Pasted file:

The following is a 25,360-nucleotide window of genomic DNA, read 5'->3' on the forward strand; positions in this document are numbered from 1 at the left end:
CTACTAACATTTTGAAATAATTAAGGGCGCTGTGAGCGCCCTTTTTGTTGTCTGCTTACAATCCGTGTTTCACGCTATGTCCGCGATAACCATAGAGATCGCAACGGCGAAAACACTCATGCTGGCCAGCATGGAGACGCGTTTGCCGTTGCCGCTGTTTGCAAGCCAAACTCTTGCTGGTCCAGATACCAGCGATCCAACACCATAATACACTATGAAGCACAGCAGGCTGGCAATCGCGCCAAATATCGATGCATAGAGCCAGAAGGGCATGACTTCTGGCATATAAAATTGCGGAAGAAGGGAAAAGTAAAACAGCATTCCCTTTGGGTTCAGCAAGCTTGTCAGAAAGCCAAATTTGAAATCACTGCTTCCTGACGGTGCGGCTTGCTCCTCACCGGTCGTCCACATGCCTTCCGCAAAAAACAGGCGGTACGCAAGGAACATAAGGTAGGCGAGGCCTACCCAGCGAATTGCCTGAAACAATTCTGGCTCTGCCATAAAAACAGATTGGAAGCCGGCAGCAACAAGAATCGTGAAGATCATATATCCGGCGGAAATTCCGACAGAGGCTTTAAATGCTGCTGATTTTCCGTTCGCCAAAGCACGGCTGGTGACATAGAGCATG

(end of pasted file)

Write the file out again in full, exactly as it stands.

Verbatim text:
The following is a 25,360-nucleotide window of genomic DNA, read 5'->3' on the forward strand; positions in this document are numbered from 1 at the left end:
CTACTAACATTTTGAAATAATTAAGGGCGCTGTGAGCGCCCTTTTTGTTGTCTGCTTACAATCCGTGTTTCACGCTATGTCCGCGATAACCATAGAGATCGCAACGGCGAAAACACTCATGCTGGCCAGCATGGAGACGCGTTTGCCGTTGCCGCTGTTTGCAAGCCAAACTCTTGCTGGTCCAGATACCAGCGATCCAACACCATAATACACTATGAAGCACAGCAGGCTGGCAATCGCGCCAAATATCGATGCATAGAGCCAGAAGGGCATGACTTCTGGCATATAAAATTGCGGAAGAAGGGAAAAGTAAAACAGCATTCCCTTTGGGTTCAGCAAGCTTGTCAGAAAGCCAAATTTGAAATCACTGCTTCCTGACGGTGCGGCTTGCTCCTCACCGGTCGTCCACATGCCTTCCGCAAAAAACAGGCGGTACGCAAGGAACATAAGGTAGGCGAGGCCTACCCAGCGAATTGCCTGAAACAATTCTGGCTCTGCCATAAAAACAGATTGGAAGCCGGCAGCAACAAGAATCGTGAAGATCATATATCCGGCGGAAATTCCGACAGAGGCTTTAAATGCTGCTGATTTTCCGTTCGCCAAAGCACGGCTGGTGACATAGAGCATG